Business Intelligence and Big Data in Planning and Budgeting
Planning and budgeting are activities that take place in the context of very complex networks of interconnectedness. For example, on the one hand, we are dealing with management board guidelines for a multiyear development strategy, and on the other, with the need to prepare operational plans for a given year. To ensure maximum efficiency of a planning process, effective communication between all collaborating people is necessary. In practice, due to the lack of appropriate ICT support, the processes of goal distribution and the consolidation of expectations are very often implemented in mutual isolation, and their results are agreed only after the works are completed. BI&BD tools can support modeling and integration of all aspects of this reality. They are primarily used to link the day-to-day and operational activities of all departments, as well as employees with strategic goals. This facilitates the process of translating organization’s vision and strategy into measurable goals. OLAP mechanisms efficiently automate plan consolidation processes. Thanks to the use of allocation keys, it becomes possible to quickly map strategic plans onto the operational level and project budgets to subprojects or organizational units. These features combined with the possibilities of working in a group mode enable the firm to get the optimal version of the budget in a short time. In this way, owners and shareholders quickly obtain information on the directions of development and expected profits from the invested capital, and the management has guidelines for optimal refinement of operational plans based on the available resources.
OLAP tools also enable the cost analysis in great detail. Budgeting becomes possible based on the demand and performance indicators as well as effectiveness indicators for the use of individual resources. Models based on data mining tools can also be used to measure the level of exposure of the organization to various risk factors such as change in the structure of shares, instability of stock markets, and so on. Tlie designed models help predict the portfolio effectiveness in various adopted economic scenarios and future demand for current assets.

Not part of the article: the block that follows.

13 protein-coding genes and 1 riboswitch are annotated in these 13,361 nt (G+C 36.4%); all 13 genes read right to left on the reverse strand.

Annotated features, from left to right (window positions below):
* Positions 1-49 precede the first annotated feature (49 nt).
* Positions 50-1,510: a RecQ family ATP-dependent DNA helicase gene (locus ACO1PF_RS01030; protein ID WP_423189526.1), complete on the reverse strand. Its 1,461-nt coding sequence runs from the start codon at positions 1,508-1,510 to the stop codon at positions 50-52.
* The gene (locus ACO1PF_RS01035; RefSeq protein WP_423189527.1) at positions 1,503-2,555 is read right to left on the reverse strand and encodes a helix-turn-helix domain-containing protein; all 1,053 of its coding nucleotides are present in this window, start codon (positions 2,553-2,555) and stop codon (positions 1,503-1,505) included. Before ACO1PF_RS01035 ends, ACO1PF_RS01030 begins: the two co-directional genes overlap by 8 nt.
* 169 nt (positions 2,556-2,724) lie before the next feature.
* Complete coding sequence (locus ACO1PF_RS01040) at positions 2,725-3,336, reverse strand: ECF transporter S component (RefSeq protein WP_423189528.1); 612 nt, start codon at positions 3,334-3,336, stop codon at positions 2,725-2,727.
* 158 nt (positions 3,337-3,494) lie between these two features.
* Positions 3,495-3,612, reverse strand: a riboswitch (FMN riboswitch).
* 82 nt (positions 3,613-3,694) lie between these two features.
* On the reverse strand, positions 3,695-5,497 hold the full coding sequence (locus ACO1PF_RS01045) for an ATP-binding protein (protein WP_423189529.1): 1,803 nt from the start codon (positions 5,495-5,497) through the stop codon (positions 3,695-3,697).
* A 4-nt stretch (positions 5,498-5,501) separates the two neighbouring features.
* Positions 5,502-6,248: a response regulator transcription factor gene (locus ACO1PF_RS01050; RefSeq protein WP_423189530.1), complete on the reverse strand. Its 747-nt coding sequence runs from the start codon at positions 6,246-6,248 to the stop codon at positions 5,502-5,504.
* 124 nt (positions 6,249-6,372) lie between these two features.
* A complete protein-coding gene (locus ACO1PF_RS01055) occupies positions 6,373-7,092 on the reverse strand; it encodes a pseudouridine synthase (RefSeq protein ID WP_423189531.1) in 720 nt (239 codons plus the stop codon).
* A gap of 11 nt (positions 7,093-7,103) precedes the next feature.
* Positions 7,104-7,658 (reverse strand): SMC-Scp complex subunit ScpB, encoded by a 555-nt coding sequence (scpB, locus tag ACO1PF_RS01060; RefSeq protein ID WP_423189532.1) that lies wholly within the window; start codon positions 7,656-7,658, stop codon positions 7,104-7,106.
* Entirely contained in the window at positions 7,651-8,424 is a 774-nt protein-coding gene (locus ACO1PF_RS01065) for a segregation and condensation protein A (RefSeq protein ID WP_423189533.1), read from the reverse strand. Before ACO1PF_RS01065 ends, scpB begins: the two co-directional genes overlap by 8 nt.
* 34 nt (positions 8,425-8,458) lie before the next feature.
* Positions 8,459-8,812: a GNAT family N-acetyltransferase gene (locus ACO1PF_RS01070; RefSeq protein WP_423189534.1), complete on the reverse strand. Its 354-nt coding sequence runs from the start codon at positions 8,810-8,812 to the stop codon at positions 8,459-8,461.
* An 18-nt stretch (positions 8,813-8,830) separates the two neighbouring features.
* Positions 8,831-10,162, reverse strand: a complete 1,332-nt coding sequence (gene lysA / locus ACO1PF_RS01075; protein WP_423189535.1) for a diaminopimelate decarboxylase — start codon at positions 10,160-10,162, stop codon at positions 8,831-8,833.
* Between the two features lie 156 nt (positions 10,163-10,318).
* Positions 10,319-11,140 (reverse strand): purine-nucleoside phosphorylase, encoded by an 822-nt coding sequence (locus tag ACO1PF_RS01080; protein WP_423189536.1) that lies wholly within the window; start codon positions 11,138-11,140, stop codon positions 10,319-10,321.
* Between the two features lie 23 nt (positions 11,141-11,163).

Business Intelligence and Big Data in Sales and Distribution
Increasingly, sales organizations do not limit their activities to one point-of-sale, one city, or even one region. However, having many sales locations requires knowledge about the allocation of individual goods. Experience shows that good financial results depend to a large extent on whether a given product is in the right place at the right time. Moving goods between stores (e.g., within one network) must often be done very quickly. Products that do not arouse interest in customers in one region may be of interest elsewhere. The possibility of sustainable movement of goods between stores allows the organization to significantly reduce storage costs. In addition, appropriate analyses enable prompt detection of such products, in a whole lot of transactions, on which the firm has, for example, the lowest margins. In other words, BI&BD tools allow the data exploration flowing from various distribution channels and provide information useful for their effective management, namely:
■ Distribution of sales departments: By using geographical analysis of the customer base, firms can optimally distribute sales departments in individual locations. This analysis should include information about potential customers and products offered by the firm.
■ Sales network development and contact management: BI&BD tools can be used to track the sales results of individual sellers. Such an analysis enables, for example, to identify the best sellers who can later be paid, trained, and so on, according to the merit.
■ Distribution channel analysis: Using BI&BD tools, organizations can compare the results of their activities within individual channels. In the process of assessing the effectiveness of distribution channels, the measurement of the profitability of distribution channels in relation to products sold through them as well as customers acquired and served by those channels deserves special attention.
In the retail industry, many organizations are already using Big Data analytics to improve the accuracy of forecasts, anticipate changes in demand, and then react accordingly. For example, Brooks Brothers, one of the oldest retailers in the United States, introduced business analytics developed by SAS, the US-based business analytics software group, to help improve the stock control. Using analytics to forecast its global stock enabled the store managers to make better decisions around stock levels and pricing.